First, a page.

• Redistricting should be mapped by math wonks, not politicians
    Can we agree it’s a bad idea to allow politicians to draw the boundary lines on voting districts? Look where it has gotten us. …
  • Lake Mead levels not just Vegas’ problem
    A week does not go by without some national or international news outlet heralding the impending demise of Southern Nevada as a result of the relentless drought that has plagued the Colorado River system for well over a decade. The belief appears to be that the only location at risk as a result of this drought is Southern Nevada. There seems to be little, if any, understanding of the dominoes that begin to fall if crucial reservoir elevations are reached in Lake Mead.
  • Doctors, police worry that medical marijuana will hurt ‘business’ — and that’s not surprising
    It’s not surprising that both the Florida Sheriff’s Association and the Florida Medical Association oppose legalizing medicinal marijuana. Expanding public access to legal marijuana is bad for business.
  • Where is the GOP heir apparent?
    For more than two generations, the Republican presidential nominating process has had an immutable internal logic to it: The next guy in line gets the nomination. But just as the Republican Party is going through one of its periodic struggles for identity — earlier such battles were fought in 1940, 1952, 1964, 1976, 1980 and 1992 — the party finds itself without a “next guy.”
  • Move over, Flipper; here comes Jumbo
    Surely you remember the dolphin era of the late 20th century. Smart, lovable and (generally) friendly, dolphins reveled in their status of Man’s Second Best Friend. Hear me out: Elephants are the new dolphins. They’ve been to war; they “talk.” Can a popular TV series be far behind?
  • Our selective outrage
    The killing of 18-year-old Michael Brown has rightly provoked widespread outrage, drawing international media attention and prompting a comment from President Barack Obama. The same should be true — but tragically is not — of the killing of 3-year-old Knijah Amore Bibb.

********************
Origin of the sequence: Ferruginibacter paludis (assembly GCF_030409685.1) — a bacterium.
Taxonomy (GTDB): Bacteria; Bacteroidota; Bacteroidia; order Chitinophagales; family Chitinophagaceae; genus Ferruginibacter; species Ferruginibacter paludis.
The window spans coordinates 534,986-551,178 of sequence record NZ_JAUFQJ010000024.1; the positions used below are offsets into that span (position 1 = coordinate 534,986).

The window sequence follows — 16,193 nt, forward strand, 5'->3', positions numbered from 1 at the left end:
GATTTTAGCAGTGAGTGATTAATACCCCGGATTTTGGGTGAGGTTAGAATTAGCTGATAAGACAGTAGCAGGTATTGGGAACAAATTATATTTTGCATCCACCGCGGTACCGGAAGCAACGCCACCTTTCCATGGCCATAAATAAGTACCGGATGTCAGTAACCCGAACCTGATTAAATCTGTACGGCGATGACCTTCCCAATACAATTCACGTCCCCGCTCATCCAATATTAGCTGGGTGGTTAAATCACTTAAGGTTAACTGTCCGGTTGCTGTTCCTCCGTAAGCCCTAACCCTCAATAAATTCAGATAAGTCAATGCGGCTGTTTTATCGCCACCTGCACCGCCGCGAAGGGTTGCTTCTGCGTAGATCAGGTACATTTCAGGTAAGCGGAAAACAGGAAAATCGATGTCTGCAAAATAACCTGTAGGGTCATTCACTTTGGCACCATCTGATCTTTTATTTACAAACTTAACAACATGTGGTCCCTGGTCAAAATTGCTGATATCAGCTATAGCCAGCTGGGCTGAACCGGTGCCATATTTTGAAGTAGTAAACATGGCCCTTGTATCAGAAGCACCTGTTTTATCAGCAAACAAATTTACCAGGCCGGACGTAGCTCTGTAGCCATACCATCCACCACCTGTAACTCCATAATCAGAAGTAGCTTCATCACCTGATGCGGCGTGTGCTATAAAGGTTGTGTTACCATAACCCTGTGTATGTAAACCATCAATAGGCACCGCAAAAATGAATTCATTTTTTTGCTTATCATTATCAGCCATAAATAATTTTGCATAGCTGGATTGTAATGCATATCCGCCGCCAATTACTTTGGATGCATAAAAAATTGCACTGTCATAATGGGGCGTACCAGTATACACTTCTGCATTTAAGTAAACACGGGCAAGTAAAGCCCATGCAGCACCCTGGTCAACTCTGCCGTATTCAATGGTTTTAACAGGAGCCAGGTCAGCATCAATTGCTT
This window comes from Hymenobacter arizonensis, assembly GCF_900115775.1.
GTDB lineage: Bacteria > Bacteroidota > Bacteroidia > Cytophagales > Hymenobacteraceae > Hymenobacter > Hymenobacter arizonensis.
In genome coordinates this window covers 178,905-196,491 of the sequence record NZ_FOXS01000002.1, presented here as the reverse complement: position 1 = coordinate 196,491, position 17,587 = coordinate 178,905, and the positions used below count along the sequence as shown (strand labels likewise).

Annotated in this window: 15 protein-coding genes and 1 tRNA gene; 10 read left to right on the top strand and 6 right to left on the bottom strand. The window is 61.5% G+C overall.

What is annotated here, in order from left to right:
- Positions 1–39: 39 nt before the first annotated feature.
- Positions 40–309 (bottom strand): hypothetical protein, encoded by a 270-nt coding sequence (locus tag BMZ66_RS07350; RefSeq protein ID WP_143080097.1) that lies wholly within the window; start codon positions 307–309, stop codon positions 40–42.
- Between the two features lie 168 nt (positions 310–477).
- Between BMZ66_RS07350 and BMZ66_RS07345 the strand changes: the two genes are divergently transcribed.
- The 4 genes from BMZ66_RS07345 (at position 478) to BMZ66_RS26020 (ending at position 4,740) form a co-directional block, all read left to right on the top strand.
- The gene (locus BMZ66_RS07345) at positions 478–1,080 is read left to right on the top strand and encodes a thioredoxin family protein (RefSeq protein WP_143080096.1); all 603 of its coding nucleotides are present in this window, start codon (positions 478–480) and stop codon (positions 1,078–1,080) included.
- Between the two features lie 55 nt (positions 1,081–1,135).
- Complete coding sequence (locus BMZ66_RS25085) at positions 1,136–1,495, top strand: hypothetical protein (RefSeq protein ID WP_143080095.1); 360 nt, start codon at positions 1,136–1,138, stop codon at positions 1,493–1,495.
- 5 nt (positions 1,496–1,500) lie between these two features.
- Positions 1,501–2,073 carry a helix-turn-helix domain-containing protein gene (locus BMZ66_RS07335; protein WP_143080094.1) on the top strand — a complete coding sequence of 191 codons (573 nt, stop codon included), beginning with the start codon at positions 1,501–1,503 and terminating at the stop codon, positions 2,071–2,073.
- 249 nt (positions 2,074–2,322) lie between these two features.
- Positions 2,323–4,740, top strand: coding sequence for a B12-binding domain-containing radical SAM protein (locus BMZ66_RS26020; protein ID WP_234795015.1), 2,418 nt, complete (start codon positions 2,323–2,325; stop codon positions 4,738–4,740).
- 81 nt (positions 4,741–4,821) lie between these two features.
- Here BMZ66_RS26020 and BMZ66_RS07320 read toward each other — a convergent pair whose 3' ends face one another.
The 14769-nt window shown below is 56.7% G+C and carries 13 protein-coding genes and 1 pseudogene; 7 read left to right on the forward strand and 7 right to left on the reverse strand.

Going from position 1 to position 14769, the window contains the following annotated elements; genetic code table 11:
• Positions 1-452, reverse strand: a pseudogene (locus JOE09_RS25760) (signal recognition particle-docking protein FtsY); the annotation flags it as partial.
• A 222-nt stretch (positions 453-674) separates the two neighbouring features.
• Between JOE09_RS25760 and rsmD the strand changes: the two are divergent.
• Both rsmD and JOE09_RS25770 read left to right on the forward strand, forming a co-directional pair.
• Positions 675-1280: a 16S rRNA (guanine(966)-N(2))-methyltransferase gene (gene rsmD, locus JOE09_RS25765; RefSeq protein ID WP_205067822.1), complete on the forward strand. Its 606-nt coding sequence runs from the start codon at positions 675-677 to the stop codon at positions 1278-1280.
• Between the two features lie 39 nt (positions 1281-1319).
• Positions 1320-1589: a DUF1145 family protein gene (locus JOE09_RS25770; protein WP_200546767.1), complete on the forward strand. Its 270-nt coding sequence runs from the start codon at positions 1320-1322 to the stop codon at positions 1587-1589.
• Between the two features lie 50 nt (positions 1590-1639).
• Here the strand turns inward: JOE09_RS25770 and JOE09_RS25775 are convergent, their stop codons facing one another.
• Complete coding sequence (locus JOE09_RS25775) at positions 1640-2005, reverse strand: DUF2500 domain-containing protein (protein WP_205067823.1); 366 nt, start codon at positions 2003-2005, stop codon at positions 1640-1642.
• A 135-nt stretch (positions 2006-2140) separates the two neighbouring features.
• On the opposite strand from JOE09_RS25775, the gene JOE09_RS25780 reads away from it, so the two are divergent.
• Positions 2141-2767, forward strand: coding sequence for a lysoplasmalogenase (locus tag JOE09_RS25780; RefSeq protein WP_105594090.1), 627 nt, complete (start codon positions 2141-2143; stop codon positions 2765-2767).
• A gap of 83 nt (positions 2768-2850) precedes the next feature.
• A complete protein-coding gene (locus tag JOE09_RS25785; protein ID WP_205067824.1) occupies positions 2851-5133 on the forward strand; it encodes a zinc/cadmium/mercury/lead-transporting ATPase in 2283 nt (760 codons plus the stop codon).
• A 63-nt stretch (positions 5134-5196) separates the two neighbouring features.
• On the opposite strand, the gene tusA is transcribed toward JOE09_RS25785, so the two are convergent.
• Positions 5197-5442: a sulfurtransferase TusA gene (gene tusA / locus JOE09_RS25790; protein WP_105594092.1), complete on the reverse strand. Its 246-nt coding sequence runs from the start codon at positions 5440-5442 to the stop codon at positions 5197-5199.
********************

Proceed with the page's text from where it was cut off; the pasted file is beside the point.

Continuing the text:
• Are Americans superficial for mourning the deaths of celebrities?
    The deaths last week of comedian-actor Robin Williams and actress Lauren Bacall unleashed an outpouring of grief across the country. The shocking circumstances of Williams’ death — suicide by hanging — sent his fans reeling. Americans often react this way when a beloved actor or entertainer dies. But are we mourning the wrong people at the wrong time?
  • Finding your comfort food
    “What,” people ask me, “do you cook when you’re not working?” The answer is pretty consistent: “pasta and fish and a vegetable, or pasta and salad and a vegetable, or salad and fish and a vegetable, or pasta and salad and fish and a vegetable.” There are exceptions, of course, but there’s a comfort level here and it’s been this way for a long time, through different kitchens and domestic arrangements.
  • Paying for the 2003 invasion
    As President Barack Obama struggles to deal with the crisis in Iraq, it’s useful to remember who gave the world this cauldron of woe in the first place: George W. Bush and Dick Cheney.
  • How to lose Facebook friends fast
    Shortly after Israel invaded the Gaza Strip in 2009, a close Muslim friend I’d known since elementary school suddenly disappeared from my Facebook feed. She’d been excoriating Israel in her posts, and I’d said nothing. Then I posted a statistic showing the number of Hamas-fired missiles landing in southern Israel, where my husband has family. That same day, I noticed my friend had written “OMG!!” under my post. And then she was gone.
  • Obama’s FDA needs to get tough on e-cigarettes
    The Food and Drug Administration’s weak rules on electronic cigarettes came under a new round of criticism recently when 29 state attorneys general wrote the agency to say its current proposal to regulate them “fails to address matters of particular concern.”
  • Officials must follow exact wording of law
    The Affordable Care Act gives the president’s Cabinet officers sweeping powers to implement the law, but the administration managed to overreach these powers by allowing people in 36 states to illegally access health insurance subsidies.